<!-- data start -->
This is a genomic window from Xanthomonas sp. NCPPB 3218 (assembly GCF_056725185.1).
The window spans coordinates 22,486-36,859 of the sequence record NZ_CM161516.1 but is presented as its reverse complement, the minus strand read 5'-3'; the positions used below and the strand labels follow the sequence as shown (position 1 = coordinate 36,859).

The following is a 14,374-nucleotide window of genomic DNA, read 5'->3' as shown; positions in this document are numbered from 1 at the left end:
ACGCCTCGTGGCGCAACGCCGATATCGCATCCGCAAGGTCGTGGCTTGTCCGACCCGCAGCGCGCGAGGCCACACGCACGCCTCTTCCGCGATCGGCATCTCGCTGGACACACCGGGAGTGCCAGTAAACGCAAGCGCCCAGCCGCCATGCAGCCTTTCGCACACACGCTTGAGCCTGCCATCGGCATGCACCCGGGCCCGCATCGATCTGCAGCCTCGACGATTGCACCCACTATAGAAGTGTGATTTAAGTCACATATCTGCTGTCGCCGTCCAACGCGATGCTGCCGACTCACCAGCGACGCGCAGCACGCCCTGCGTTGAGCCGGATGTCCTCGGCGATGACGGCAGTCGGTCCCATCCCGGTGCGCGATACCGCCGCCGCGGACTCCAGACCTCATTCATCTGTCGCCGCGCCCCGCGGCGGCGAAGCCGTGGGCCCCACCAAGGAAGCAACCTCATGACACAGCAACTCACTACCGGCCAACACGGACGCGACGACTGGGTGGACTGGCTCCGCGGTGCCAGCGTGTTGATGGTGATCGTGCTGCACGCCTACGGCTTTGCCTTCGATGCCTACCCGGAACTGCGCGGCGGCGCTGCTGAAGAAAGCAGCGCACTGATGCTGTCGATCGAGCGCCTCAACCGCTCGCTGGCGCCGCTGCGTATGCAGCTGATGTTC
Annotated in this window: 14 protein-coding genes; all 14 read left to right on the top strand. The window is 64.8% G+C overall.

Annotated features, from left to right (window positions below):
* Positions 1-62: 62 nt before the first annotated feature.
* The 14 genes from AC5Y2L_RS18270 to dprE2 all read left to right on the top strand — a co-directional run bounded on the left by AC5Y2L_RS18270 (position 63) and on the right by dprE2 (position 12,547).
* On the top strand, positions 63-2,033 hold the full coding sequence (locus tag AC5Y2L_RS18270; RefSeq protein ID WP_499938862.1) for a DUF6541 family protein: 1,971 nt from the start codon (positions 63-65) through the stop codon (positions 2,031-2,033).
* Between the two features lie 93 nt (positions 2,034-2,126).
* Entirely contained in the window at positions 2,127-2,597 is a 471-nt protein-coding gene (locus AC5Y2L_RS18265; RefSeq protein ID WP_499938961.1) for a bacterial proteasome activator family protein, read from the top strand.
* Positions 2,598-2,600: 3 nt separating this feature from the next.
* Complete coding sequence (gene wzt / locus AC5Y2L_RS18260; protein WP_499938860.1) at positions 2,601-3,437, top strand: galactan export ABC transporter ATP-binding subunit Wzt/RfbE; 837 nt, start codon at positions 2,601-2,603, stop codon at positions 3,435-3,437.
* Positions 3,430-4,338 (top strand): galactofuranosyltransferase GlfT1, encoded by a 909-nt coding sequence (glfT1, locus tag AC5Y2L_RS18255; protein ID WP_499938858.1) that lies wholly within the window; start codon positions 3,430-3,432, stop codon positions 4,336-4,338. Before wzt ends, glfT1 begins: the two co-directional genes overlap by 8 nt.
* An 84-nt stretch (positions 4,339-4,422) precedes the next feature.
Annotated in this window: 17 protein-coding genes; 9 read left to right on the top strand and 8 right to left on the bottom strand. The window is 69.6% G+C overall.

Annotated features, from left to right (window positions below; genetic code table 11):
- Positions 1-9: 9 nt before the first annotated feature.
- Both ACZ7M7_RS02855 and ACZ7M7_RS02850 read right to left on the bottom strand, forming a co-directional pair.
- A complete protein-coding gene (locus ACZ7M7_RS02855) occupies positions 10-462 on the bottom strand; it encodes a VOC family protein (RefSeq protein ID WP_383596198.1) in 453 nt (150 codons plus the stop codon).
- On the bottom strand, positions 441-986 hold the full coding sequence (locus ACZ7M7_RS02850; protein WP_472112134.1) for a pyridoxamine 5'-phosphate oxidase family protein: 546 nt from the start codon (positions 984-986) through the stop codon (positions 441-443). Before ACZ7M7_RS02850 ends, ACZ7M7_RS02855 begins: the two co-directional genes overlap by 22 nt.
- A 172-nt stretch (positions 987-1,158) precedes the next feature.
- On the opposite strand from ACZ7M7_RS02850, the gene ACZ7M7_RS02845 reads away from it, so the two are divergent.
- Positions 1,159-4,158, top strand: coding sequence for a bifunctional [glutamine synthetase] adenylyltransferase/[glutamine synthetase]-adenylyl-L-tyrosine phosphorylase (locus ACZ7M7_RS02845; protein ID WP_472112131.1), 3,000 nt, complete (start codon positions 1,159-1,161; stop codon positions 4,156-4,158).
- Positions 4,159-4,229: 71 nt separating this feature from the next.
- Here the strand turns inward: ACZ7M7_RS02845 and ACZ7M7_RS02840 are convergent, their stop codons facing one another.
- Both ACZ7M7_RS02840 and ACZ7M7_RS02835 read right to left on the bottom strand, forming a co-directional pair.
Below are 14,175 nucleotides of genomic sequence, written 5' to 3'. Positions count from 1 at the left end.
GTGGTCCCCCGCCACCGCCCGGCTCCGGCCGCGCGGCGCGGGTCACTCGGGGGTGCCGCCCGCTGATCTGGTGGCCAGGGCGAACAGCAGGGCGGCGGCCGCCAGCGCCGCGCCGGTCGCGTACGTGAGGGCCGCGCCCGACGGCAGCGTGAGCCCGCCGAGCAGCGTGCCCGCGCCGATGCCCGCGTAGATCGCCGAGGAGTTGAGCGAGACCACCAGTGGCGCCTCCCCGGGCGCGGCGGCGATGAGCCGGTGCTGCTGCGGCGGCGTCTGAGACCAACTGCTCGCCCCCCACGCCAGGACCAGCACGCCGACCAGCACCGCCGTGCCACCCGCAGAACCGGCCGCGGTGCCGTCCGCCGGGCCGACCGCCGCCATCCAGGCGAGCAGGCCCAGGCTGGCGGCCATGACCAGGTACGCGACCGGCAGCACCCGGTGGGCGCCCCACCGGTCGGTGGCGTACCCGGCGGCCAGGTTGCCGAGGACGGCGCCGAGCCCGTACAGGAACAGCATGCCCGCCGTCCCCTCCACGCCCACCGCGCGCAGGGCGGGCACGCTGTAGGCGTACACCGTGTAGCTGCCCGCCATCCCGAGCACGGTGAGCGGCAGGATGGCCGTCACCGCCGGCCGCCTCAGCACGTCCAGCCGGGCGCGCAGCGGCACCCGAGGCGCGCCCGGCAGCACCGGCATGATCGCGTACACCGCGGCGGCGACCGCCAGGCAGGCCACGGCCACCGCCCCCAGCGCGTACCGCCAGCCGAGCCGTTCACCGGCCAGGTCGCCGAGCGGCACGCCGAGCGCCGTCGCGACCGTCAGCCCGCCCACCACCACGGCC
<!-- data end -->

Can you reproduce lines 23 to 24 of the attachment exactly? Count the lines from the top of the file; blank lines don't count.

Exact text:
- On the opposite strand from ACZ7M7_RS02850, the gene ACZ7M7_RS02845 reads away from it, so the two are divergent.
- Positions 1,159-4,158, top strand: coding sequence for a bifunctional [glutamine synthetase] adenylyltransferase/[glutamine synthetase]-adenylyl-L-tyrosine phosphorylase (locus ACZ7M7_RS02845; protein ID WP_472112131.1), 3,000 nt, complete (start codon positions 1,159-1,161; stop codon positions 4,156-4,158).